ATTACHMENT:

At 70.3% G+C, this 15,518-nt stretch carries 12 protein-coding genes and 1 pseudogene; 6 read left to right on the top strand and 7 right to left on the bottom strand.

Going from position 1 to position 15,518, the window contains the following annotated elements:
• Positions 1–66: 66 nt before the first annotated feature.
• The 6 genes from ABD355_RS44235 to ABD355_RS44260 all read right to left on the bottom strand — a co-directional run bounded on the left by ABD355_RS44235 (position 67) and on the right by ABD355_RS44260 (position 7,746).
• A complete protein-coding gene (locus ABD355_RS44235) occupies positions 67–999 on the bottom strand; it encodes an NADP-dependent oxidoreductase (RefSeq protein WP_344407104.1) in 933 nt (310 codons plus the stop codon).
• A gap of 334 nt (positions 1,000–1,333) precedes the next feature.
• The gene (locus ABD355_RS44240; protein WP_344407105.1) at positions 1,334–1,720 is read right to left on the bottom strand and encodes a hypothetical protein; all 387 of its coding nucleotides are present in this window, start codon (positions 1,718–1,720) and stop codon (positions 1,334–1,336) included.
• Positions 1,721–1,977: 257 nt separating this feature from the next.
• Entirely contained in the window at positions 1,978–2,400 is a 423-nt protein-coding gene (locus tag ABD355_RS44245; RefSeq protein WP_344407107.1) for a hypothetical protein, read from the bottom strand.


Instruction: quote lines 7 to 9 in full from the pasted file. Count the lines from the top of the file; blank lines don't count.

• The gene (locus ABD355_RS44240; protein WP_344407105.1) at positions 1,334–1,720 is read right to left on the bottom strand and encodes a hypothetical protein; all 387 of its coding nucleotides are present in this window, start codon (positions 1,718–1,720) and stop codon (positions 1,334–1,336) included.
• Positions 1,721–1,977: 257 nt separating this feature from the next.
• Entirely contained in the window at positions 1,978–2,400 is a 423-nt protein-coding gene (locus tag ABD355_RS44245; RefSeq protein WP_344407107.1) for a hypothetical protein, read from the bottom strand.